1. Learning Processes to Predict the Hourly Global, Direct, and Diffuse Solar Irradiance from Daily Global Radiation with Artificial Neural Networks

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    Hanae Loutfi

    2017-01-01

    Full Text Available This paper presents three different topologies of feed forward neural network (FFNN models for generating global, direct, and diffuse hourly solar irradiance in the city of Fez (Morocco. Results from this analysis are crucial for the conception of any solar energy system. Especially, for the concentrating ones, as direct component is seldom measured. For the three models, the main input was the daily global irradiation with other radiometric and meteorological parameters. Three years of hourly data were available for this study. For each solar component’s prediction, different combinations of inputs as well as different numbers of hidden neurons were considered. To evaluate these models, the regression coefficient (R2 and normalized root mean square error (nRMSE were used. The test of these models over unseen data showed a good accuracy and proved their generalization capability (nRMSE = 13.1%, 9.5%, and 8.05% and R = 0.98, 0.98, and 0.99 for hourly global, hourly direct, and daily direct radiation, respectively. Different comparison analyses confirmed that (FFNN models surpass other methods of estimation. As such, the proposed models showed a good ability to generate different solar components from daily global radiation which is registered in most radiometric stations.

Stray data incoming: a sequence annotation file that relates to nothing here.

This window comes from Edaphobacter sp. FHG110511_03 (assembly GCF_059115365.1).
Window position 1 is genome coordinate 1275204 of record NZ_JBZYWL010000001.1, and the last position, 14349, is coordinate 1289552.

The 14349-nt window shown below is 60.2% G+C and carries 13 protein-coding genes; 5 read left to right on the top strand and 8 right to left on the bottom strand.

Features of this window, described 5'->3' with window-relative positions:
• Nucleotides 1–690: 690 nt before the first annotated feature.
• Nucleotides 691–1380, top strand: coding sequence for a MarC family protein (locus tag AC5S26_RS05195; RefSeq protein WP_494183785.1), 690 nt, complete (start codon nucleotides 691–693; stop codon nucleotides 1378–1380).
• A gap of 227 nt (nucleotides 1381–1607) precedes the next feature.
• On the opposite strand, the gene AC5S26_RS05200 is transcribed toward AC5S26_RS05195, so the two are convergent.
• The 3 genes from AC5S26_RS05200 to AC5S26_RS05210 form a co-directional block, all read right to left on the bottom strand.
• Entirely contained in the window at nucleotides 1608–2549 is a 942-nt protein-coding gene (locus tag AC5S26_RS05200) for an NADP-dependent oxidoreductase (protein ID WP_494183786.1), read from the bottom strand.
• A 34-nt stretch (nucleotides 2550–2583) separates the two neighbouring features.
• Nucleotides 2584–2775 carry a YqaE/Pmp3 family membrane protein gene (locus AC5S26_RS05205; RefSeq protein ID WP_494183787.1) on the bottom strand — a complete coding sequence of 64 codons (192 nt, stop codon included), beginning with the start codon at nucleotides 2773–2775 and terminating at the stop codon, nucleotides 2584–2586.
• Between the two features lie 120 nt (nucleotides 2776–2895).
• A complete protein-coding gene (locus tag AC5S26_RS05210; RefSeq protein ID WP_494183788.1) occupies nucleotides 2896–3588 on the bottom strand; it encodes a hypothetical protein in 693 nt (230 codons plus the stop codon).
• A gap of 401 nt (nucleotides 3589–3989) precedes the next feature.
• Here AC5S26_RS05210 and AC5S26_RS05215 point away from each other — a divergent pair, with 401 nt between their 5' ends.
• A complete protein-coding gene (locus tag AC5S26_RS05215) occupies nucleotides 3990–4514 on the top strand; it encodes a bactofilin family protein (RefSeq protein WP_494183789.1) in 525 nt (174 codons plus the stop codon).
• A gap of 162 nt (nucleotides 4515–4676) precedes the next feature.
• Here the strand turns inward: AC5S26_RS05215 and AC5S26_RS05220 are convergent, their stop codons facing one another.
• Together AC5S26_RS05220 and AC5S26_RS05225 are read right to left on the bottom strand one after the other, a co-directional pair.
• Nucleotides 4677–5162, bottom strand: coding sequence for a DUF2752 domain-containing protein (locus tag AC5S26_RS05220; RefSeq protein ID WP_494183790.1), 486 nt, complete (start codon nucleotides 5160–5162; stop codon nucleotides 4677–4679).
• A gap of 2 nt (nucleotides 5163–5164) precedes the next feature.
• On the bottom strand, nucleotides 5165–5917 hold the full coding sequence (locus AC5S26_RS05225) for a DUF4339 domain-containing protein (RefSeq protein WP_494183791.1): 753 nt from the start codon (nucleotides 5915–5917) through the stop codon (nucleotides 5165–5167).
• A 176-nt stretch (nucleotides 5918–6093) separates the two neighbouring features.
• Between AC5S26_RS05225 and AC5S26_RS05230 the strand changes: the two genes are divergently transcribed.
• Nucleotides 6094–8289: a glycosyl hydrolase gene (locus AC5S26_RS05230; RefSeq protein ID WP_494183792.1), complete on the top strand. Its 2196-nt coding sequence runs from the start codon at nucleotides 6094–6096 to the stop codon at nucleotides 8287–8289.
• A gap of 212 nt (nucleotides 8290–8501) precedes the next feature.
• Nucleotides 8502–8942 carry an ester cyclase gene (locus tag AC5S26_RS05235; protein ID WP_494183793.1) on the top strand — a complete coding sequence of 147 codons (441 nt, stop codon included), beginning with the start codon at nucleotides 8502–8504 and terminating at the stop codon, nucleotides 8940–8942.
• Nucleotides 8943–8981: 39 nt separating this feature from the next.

2. Estimation of monthly global solar radiation in the eastern Mediterranean region in Turkey by using artificial neural networks

    Science.gov (United States)

    Sahan, Muhittin; Yakut, Emre

    2016-11-01